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Carp to the Rescue?

Nothing will make a lobsterman wince more quickly than the words “herring shortage.” Unfortunately, that is what Maine lobstermen are facing this summer, due to a dramatic reduction by the National Marine Fisheries Service (NMFS) in the 2019 herring quota.

fisherman holding a large bighead carp

Bighead carp grow up to four feet in length. They are avid filter feeders and threaten native freshwater fish. Photo courtesy of Chicago Tonight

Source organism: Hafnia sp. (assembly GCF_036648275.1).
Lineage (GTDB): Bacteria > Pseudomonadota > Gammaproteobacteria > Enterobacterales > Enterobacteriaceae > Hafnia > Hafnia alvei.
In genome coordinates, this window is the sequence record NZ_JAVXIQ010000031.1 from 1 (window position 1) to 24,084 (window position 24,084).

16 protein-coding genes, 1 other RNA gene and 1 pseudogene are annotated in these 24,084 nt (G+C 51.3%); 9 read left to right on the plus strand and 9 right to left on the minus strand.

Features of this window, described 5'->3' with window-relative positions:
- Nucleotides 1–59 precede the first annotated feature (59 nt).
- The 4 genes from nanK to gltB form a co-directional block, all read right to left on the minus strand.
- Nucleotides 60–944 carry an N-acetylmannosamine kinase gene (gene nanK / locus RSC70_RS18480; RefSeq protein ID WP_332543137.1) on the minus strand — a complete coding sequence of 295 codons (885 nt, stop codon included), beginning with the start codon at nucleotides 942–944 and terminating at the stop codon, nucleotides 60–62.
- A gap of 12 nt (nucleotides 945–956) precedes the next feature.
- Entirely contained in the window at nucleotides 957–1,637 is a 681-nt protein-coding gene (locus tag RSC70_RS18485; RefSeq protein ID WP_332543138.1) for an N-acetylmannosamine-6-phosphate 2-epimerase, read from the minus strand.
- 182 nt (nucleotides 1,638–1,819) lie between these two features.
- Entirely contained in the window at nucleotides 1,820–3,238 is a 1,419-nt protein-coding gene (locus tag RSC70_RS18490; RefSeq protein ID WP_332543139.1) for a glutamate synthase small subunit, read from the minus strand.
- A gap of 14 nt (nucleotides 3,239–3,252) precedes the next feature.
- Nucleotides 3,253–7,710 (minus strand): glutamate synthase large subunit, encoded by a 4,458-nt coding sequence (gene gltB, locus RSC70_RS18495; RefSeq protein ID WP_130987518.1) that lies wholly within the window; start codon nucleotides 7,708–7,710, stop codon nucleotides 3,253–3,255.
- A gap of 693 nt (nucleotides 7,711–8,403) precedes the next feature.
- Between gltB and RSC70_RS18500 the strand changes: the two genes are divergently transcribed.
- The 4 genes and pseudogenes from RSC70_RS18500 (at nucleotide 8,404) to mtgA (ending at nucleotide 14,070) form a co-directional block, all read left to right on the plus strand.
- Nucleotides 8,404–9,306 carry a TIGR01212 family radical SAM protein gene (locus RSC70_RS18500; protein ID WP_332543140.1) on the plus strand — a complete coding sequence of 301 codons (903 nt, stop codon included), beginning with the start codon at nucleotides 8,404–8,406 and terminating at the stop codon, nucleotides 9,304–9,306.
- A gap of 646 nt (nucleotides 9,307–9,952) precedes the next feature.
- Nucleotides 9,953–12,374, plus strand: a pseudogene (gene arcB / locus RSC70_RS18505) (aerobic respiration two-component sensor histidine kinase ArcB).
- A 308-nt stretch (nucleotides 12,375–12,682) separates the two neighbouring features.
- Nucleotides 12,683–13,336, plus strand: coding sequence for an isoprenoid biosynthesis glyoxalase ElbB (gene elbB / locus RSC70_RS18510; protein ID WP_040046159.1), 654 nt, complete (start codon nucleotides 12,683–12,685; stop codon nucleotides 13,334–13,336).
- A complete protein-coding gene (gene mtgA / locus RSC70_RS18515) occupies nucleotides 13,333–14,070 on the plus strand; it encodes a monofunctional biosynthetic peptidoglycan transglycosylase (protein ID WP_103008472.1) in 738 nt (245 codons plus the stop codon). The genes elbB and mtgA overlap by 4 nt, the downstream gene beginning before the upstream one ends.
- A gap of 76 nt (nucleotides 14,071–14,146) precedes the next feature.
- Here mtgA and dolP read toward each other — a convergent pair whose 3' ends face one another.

The bait shortage — nearly 77 million pounds of herring — can’t be made up from any one single source, leaving bait dealers scrambling to find alternative baits prior to the start of the lobstering season. One possible source, silver and bighead carp from the Illinois River, is under evaluation by the Department of Marine Resources. Results of that evaluation are due in May. The Illinois River has a problem. Back in the early 1900s, the Chicago Sanitary and Ship Canal was constructed to convey sewage and ships between the Great Lakes and Mississippi River Valley, two previously distinct ecological regions. Asian carp entered the picture when catfish aquaculturists later brought the fish into the country to clean the ponds in which the catfish were raised. The carp are voracious plankton feeders, well suited to the task. Flooding and accidental releases, however, allowed these fish to escape into the Mississippi River system and migrate into the Missouri and Illinois rivers. And there they reproduced. Silver and bighead carp are big fish, growing to more than four feet long. They have no natural predators in the Illinois River; the fear is that the fish will ultimately reach the Great Lakes and devastate the food web there. Which leads to an opportunity. The Maine Department of Marine Resources (DMR) has been working with the State of Illinois and the U.S. Fish and Wildlife Service to determine if silver and bighead carp harbor any pathogens or parasites that could harm marine species in the Gulf of Maine. If not, a new and abundant source of lobster bait may become available. “We are testing carp from the Illinois River upstream of where commercial fishing takes place to determine if they are without disease. We are concerned about the connection of the Great Lakes to the Illinois River in terms of diseases,” explained Nicholas Popoff, resource coordinator at DMR. “If the fish are free of disease, then we need to establish a chain of custody — where it was caught, where processed, where it was shipped from.” The objective of all this scrutiny is to make sure that any bait brought into Maine for the lobster fishery does not have a negative impact on lobster or any other marine species. Illinois is keen to provide incentives to businesses in order to motivate a commercial fishery. Popoff noted that a recent report from the state estimated that 20 to 50 million pounds of fish could be harvested annually. The Illinois Department of Natural Resources announced earlier this year a new Asian Carp Market Value Program, which offers grants of up to $8,000 to help companies market their Asian carp products. The program will provide grants to cover costs of attending trade shows and conferences related to market development and sales of Asian carp products. Currently there’s a limited market for the fish as food, although in China, where the fish is a common food item, the populations of silver and bighead carp have declined sharply due to a combination of overfishing, pollution and hydroelectric dams. Although commercial fishermen on the Illinois River receive approximately 10 cents per pound at the moment, if a bait market for silver and bighead carp does develop in Maine, “it could be a win/win,” Popoff noted. After the results of testing are received, DMR Commissioner Patrick Keliher will meet with staff to discuss the results. Commissioner Keliher will then announce if the fish will be included in the department’s list of approved lobster and crab baits.

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